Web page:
Skip to main content

Cottonwood Heights Journal

Study of wildland urban interface can help policy making

Jun 17, 2021 02:36PM ● By Josh Wood

The Wasatch Wildlife Watch Project captures images of wildlife like this jumping coyote. (Courtesy Wasatch Wildlife Watch Project/Austin Green)

By Joshua Wood | [email protected]

On the eastern edge of the Salt Lake Valley, Cottonwood Heights is more than the “City Between the Canyons.” It also lies near the wildland urban interface. This is the area where the living spaces of humans and wildlife intersect. In addition to convenient access to outdoor recreation, living in this area can also bring potential conflict with wildlife.

Researcher Austin Green, a Ph.D. candidate at the University of Utah, has led a study of wildlife along the Wasatch Front. He partners with the local nonprofit organization, Wild Utah Project, on the Wasatch Wildlife Watch Project.

“My main goal for this project is to affect sound conservation policy and management,” Green said. “I hope that the research that we do can elucidate how human influence affects wildlife distribution and behavior so that wildlife managers and policymakers have accurate information in-hand.”

Green hopes this information will help develop strategies for balancing recreation and wildlife conservation.

Among the conservation and management policies affected by this research is the placement of underpasses and overpasses for wildlife to safely cross busy roads and highways. The growth of the area’s human population and the resulting spread of development can further encroach on wildlife habitat and migration corridors.

“It is difficult to say whether or not human-wildlife interactions or collisions are becoming more common, but we can say that human recreation is increasing, especially during the crazy times of this past year,” Green said. “In that light, it has become increasingly more important to understand how this increase in traffic affects wildlife behavior and distribution because, without this information, we are essentially running blind with how we deal with wildlife conservation and management in this state.”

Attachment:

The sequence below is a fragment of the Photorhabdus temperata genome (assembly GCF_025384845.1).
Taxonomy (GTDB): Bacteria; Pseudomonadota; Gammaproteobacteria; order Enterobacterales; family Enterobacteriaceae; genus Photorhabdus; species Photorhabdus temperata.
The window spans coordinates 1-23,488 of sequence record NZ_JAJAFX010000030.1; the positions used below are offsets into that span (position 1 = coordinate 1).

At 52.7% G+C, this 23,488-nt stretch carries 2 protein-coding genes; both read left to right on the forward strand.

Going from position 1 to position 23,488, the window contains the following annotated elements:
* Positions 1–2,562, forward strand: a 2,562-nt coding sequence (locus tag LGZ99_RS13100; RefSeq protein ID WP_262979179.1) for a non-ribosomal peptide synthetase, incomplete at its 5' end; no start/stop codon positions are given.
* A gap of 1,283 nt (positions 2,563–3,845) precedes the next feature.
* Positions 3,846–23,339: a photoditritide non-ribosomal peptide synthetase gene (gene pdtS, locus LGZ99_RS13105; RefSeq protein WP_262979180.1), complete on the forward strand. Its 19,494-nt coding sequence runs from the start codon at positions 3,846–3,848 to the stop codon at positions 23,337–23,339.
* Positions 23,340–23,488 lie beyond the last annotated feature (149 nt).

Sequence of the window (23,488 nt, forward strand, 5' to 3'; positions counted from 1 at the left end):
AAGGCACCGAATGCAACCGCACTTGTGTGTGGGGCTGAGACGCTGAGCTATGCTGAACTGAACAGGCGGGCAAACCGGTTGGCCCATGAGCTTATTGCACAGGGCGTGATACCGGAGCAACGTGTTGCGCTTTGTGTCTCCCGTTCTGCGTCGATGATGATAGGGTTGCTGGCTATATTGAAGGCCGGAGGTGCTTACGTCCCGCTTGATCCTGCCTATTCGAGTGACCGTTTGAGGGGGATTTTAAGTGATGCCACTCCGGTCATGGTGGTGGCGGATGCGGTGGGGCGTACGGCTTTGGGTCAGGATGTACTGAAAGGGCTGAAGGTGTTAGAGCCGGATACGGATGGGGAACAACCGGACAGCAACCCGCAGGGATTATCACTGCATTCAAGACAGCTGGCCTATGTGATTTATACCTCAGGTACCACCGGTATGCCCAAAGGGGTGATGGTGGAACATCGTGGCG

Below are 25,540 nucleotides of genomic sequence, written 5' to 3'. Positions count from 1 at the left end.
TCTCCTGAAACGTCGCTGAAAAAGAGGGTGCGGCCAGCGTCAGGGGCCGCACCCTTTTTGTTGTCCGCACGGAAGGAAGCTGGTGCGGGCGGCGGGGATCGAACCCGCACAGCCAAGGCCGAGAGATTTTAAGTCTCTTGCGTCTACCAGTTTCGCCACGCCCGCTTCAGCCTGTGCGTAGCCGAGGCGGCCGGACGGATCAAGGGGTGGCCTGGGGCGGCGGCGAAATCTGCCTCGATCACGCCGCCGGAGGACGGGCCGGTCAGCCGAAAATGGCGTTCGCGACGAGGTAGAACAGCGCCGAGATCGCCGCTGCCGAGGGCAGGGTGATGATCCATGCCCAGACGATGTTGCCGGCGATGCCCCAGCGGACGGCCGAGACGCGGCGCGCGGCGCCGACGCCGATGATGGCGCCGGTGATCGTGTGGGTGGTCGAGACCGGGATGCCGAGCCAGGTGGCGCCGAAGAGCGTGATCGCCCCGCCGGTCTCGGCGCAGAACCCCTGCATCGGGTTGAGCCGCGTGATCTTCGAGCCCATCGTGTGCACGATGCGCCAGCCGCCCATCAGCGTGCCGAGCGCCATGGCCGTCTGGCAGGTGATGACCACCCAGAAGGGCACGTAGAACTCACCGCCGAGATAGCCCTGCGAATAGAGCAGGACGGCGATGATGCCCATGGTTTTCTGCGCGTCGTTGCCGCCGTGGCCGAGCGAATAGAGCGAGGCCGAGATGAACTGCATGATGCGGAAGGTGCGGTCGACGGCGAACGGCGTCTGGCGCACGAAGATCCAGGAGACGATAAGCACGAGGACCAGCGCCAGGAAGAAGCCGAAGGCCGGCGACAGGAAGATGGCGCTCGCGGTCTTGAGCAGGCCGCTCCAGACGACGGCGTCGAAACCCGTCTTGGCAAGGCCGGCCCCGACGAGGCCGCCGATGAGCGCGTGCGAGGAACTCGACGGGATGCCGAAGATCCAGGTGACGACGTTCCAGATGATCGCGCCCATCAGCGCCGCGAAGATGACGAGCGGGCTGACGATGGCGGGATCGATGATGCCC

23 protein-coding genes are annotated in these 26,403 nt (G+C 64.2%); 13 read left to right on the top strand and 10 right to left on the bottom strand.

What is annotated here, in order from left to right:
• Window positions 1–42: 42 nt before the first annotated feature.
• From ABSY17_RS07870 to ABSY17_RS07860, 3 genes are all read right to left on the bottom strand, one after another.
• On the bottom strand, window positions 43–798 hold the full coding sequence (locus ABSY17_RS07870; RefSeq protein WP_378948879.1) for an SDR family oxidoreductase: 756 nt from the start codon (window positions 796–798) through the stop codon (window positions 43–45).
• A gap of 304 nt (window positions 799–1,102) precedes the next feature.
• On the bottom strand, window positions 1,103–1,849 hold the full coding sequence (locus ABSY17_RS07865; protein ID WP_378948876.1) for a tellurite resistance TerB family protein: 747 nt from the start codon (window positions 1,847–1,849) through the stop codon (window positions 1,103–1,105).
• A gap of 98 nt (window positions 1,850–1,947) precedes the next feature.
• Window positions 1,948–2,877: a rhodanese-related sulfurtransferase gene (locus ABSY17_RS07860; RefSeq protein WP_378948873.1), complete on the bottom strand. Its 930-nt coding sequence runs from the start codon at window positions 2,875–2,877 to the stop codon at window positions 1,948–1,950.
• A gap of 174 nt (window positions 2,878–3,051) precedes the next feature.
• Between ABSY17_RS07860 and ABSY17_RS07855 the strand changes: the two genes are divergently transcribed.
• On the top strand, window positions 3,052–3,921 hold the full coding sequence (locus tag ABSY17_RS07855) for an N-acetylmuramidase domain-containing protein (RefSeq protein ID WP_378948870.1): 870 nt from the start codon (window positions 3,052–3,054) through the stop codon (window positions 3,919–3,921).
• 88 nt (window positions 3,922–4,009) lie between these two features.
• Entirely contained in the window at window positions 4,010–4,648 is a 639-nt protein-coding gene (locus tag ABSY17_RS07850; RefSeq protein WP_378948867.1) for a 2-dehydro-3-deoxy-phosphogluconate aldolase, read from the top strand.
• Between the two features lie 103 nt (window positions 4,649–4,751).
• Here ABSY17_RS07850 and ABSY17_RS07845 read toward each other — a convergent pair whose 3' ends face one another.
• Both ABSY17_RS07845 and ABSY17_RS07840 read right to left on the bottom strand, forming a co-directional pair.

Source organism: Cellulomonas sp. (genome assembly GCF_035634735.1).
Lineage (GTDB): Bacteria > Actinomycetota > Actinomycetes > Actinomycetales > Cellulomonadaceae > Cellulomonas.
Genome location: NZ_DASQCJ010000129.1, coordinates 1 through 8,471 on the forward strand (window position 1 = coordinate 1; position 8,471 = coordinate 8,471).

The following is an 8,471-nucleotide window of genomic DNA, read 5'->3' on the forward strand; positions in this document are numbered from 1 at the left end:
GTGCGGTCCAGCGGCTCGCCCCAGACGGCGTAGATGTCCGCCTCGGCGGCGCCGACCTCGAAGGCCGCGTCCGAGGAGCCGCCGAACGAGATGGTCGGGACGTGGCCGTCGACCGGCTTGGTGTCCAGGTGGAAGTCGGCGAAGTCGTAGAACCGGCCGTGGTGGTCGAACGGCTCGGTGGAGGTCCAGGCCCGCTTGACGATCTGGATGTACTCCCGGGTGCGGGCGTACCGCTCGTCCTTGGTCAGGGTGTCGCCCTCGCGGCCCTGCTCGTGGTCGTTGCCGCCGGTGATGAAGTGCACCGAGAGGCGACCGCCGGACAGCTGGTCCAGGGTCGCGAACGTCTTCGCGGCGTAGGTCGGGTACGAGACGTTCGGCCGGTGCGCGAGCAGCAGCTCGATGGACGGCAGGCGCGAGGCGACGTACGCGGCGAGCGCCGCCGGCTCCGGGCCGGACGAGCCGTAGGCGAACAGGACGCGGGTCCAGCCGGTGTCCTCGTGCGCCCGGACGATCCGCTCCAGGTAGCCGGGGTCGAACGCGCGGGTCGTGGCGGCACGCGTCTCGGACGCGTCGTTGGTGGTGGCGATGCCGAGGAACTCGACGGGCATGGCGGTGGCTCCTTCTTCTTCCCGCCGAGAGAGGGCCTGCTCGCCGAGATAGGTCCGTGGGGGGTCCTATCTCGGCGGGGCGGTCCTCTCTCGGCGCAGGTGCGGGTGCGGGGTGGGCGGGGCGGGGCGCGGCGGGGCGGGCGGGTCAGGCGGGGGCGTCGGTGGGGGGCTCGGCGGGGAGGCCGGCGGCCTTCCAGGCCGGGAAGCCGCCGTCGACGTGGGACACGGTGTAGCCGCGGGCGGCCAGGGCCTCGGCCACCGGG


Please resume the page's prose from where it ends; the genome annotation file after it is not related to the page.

Local residents occasionally spot wildlife not just on the nearby trails, but in their own backyards. That was the case for Cottonwood Heights resident, Gigi Jones, who watched a coyote walk through her yard earlier this year.

“It just walked through,” Jones said. “The animals use the dry creek bed by my house and don’t concern me. The coyotes were here first.”

Wildlife overpasses and underpasses have been used to decrease collisions on roads and highways by providing wildlife with safe means to cross roads. This helps preserve habitat and migration corridors. Green’s work has helped detail the use of wildlife overpasses and underpasses along the Wasatch and has shown that they help connect habitat.

“Throughout the Central Wasatch Mountain Range, the highest wildlife habitat usage is within our most protected areas, specifically Red Butte Canyon Research Natural Area,” Green said. “This is most likely attributed to the fact that Red Butte has been untouched by massive human recreation and/or development for nearly 150 years. This goes to show, and really highlights the importance of protected areas for establishing wildlife connectivity and source populations.”

Source populations are areas where surpluses in population growth can help alleviate decreases in growth in other areas experiencing more human influence. Wildlife overpasses and underpasses help connect these areas with other habitat.

The Central Wasatch Range is home to many species, but two stand out as the most prevalent. “Mule deer and humans dominate this landscape,” Green said. “It is amazing how well-adapted these deer are to both the Wasatch and surrounding Salt Lake Valley. However, we also see a fair amount of large predators, including mountain lion, bobcat, black bear and coyote, which is pretty amazing given how close these animals are to humans.”

Cottonwood Heights residents like Jones can attest to the close proximity of predators and other wildlife in the area. “It’s nice living near nature,” Jones said. “Seeing nature is a nice change from living in Chicago.”